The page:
If it is used, I hope it's very limited and used solely (as you say) to limit consumption somewhat by the well off - basically for PR purposes. We should help the working poor directly if needed (the earned income credit works very nicely, as do food stamps), not with incredibly indirect, inefficient, costly and bureaucratic rationiing.

Ian Brett Cooper said...

The reality is that the hybrid driver will have an easier time during a gas emergency, while the SUV driver will be lining up for hours and hours to fill up over and over. Gas isn't rationed based purely on how much is available - if you get to the gas pump, you fill up. Thus, a hybrid will perform better during an oil shock.

Anyone who went through the oil shocks of the 1970s and '80s knows that people didn't miss work - they just spent all their spare time in gas lines. If gas wasn't at one gas station, it was at another - you just had to wait to be served.

Nick G said...

There's an article about hybrids in the current issue of BusinessWeek.

The upshot: ICE vehicles are improving their MPG, and there isn't sufficient pressure from gas prices or public policy to raise hybrid market share.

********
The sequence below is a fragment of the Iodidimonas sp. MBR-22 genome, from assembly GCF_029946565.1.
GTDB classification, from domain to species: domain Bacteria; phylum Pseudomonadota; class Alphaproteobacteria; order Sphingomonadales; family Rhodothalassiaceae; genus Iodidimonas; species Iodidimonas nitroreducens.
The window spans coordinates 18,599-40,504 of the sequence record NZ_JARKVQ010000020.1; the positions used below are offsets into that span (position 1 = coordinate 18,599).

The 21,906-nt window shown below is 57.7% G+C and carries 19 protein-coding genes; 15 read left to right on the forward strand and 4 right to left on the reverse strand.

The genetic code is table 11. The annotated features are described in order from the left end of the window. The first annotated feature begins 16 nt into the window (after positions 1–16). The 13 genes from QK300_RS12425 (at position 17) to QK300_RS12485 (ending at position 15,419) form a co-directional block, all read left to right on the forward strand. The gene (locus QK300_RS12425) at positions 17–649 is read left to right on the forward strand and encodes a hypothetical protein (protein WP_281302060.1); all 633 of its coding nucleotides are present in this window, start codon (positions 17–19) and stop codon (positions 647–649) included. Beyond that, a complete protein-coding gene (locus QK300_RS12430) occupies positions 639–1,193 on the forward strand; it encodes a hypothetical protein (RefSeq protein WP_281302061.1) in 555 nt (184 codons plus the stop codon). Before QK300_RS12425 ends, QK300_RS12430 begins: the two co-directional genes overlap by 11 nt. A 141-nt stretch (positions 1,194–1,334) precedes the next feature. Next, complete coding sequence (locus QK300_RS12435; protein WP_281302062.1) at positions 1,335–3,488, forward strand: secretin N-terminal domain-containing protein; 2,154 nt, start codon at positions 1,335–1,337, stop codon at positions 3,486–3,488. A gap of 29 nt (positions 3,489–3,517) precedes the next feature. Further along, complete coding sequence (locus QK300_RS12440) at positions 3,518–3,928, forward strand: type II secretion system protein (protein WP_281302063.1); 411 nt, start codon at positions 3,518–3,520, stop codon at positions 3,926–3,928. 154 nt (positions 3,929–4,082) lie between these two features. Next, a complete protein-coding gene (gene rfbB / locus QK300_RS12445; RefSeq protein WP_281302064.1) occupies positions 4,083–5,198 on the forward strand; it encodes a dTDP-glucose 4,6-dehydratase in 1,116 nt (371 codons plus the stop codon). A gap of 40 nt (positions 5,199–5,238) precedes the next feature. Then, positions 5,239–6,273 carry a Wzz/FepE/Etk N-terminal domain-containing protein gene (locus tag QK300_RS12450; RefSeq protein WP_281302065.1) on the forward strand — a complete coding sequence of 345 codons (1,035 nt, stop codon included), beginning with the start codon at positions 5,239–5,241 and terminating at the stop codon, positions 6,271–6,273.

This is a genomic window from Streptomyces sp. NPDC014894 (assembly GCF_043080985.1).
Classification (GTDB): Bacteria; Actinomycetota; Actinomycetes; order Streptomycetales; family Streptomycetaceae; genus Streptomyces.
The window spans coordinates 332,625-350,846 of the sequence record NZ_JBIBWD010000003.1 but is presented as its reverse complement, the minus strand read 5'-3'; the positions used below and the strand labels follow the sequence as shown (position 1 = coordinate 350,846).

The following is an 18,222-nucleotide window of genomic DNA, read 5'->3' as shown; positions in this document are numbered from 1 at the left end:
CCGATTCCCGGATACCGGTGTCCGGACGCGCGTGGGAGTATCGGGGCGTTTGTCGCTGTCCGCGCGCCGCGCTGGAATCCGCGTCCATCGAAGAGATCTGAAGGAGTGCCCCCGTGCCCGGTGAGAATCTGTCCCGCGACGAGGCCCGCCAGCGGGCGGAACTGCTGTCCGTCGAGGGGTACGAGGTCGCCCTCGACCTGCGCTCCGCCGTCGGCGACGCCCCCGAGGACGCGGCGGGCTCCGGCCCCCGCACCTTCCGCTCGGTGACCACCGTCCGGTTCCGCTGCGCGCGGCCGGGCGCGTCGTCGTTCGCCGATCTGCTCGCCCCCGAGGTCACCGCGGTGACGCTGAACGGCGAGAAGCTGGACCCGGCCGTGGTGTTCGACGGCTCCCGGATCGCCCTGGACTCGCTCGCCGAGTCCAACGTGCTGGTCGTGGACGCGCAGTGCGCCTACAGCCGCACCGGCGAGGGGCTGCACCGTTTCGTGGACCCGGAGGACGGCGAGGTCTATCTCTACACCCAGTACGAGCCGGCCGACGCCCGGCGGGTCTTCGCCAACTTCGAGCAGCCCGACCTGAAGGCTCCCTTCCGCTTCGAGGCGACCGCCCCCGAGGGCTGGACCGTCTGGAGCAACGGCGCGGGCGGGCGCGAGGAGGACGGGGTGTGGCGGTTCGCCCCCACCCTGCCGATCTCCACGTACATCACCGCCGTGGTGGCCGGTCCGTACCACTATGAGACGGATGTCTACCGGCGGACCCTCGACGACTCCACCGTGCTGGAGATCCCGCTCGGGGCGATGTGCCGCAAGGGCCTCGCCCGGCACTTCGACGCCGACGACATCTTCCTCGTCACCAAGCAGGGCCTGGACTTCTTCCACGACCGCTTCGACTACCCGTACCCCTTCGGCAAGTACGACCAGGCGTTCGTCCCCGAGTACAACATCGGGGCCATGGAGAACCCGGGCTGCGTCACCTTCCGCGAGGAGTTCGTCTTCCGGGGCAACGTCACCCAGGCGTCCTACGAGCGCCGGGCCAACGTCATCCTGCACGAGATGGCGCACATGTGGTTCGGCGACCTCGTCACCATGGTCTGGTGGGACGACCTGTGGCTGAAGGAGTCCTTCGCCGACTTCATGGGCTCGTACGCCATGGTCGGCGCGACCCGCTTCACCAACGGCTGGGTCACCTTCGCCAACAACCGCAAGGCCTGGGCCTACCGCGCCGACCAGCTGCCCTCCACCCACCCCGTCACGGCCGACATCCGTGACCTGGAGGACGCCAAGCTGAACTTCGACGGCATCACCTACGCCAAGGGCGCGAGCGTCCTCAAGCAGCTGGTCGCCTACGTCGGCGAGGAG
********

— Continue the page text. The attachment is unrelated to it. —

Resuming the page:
In fact, we have the same old story: increased efficiency is going as much to increased power as it is to increased MPG!!!

We seriously need a fuel or carbon tax to internalize externalities, and plan for switching away from oil. Still, we are getting substantial efficiency gains, and that's better than nothing.

Stuart Staniford said...

Ian - you miss my point. I'm using the hybrid/SUV thing as an analogy to illustrate why the economy as a whole need not be less oil dependent because it's more oil efficient.

Nick G said...


That analogy helps show why "efficiency" is the wrong way to frame our transition away from oil.

Moving to electric vehicles isn't efficiency, it's moving to better and cheaper substitutes.

• 130 years ago, kerosene was needed for illumination, and then electric lighting made it obsolete. The whole oil industry was in trouble for a little while, until someone (Benz) came up the infernal combustion engine-powered horseless carriage. EVs were still better than these noisy, dirty contraptions, which were difficult and dangerous to start. Sadly, someone came up with the first step towards electrifying the ICE vehicle, the electric starter, and that managed to temporarily kill the EV.